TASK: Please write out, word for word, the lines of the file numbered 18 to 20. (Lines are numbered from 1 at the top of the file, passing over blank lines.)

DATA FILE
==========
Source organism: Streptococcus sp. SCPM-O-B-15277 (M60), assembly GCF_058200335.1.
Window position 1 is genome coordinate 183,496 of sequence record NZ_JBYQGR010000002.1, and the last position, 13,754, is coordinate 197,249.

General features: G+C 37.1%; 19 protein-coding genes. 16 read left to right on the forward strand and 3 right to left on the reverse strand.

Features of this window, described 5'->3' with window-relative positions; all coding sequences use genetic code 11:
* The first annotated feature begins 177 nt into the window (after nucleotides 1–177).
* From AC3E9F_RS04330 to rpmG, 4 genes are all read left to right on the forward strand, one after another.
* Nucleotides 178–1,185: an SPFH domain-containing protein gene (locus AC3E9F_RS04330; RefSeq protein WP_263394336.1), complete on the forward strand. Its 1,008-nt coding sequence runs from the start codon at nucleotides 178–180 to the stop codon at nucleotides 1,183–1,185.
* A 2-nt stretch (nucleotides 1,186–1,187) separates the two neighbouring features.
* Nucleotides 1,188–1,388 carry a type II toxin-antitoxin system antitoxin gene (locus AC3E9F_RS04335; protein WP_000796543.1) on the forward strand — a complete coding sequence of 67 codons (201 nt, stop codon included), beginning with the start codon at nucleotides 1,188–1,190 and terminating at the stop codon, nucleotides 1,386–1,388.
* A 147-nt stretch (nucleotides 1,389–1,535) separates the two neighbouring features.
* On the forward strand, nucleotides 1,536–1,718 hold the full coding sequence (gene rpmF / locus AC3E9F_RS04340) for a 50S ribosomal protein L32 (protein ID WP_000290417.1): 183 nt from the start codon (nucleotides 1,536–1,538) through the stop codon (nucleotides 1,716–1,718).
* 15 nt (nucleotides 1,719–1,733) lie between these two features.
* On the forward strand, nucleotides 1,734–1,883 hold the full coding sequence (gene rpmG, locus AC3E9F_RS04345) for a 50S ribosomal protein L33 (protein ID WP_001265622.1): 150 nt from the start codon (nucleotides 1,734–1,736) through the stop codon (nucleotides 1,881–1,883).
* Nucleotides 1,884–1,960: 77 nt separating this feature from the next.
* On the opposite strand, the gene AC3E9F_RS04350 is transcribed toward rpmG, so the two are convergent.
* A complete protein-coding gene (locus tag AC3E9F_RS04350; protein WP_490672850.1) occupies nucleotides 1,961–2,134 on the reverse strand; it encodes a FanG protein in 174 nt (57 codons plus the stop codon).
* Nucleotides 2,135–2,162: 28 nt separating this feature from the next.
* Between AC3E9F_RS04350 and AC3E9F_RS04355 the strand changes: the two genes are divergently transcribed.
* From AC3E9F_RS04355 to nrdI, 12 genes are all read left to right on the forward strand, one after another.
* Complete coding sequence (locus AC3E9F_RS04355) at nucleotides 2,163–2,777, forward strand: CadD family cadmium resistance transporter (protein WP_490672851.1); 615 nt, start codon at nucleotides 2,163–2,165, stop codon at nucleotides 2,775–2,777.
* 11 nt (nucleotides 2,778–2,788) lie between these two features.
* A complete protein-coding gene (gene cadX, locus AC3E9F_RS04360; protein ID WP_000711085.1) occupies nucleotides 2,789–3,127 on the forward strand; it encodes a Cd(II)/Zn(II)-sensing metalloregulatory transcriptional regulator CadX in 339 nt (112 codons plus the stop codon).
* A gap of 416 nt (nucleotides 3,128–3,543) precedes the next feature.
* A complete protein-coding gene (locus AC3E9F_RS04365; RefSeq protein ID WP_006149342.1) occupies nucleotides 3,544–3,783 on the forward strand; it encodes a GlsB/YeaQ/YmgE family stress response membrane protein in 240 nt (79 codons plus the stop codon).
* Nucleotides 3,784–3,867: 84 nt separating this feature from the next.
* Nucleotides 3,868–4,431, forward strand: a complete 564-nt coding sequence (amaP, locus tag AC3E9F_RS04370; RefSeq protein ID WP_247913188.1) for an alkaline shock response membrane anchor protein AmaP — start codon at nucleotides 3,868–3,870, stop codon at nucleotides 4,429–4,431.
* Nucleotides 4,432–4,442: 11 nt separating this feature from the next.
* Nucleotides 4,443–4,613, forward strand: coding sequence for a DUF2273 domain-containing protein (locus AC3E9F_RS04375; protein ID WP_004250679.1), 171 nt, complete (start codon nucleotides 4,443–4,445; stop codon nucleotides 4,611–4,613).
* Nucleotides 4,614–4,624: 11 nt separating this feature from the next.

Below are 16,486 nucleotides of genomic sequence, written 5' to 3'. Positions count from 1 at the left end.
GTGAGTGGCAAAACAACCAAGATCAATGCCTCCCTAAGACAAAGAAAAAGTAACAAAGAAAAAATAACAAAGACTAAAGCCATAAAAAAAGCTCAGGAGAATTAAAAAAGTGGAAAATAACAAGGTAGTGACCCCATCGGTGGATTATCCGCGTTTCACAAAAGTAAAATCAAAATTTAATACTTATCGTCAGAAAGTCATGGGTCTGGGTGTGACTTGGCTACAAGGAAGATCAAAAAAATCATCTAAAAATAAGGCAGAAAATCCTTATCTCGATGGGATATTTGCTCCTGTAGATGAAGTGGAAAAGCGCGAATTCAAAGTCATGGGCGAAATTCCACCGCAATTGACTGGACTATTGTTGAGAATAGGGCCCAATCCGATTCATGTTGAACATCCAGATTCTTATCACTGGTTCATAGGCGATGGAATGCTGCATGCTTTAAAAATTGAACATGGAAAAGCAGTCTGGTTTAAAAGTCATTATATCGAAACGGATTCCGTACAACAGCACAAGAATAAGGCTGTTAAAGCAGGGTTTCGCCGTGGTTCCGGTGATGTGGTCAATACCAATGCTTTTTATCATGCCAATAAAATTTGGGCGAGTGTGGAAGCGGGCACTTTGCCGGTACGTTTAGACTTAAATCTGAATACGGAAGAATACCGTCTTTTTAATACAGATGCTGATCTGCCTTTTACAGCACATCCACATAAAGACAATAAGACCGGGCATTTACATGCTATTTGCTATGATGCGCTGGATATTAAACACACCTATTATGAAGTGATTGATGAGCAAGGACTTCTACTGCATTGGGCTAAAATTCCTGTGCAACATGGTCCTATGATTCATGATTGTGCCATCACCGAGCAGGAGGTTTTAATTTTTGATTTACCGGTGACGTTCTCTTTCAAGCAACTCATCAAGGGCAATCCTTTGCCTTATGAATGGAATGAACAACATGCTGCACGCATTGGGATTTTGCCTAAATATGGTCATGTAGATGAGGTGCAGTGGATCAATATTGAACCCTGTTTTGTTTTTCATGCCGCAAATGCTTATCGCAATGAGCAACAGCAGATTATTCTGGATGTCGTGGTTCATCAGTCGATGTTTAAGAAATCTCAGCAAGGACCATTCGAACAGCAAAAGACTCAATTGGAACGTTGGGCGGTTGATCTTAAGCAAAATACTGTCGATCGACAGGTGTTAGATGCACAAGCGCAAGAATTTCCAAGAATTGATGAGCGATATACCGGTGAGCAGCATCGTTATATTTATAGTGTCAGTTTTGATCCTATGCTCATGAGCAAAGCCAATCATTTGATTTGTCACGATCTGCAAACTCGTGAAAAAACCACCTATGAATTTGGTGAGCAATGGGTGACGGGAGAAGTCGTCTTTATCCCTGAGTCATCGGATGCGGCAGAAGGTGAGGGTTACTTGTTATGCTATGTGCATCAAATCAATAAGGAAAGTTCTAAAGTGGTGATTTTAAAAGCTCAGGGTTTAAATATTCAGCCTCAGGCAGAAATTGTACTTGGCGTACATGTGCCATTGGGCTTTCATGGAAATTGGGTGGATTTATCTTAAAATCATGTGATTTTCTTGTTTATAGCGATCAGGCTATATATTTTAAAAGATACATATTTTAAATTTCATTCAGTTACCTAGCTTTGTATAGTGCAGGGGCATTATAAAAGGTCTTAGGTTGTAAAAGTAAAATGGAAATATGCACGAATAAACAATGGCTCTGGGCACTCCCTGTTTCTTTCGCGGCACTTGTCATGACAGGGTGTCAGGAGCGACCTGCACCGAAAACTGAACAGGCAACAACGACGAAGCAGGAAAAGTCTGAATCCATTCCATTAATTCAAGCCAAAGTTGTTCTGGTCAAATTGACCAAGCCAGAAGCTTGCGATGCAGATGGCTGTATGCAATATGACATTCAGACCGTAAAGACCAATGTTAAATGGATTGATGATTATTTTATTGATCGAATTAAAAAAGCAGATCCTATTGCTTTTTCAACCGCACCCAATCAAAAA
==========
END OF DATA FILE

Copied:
* Between AC3E9F_RS04350 and AC3E9F_RS04355 the strand changes: the two genes are divergently transcribed.
* From AC3E9F_RS04355 to nrdI, 12 genes are all read left to right on the forward strand, one after another.
* Complete coding sequence (locus AC3E9F_RS04355) at nucleotides 2,163–2,777, forward strand: CadD family cadmium resistance transporter (protein WP_490672851.1); 615 nt, start codon at nucleotides 2,163–2,165, stop codon at nucleotides 2,775–2,777.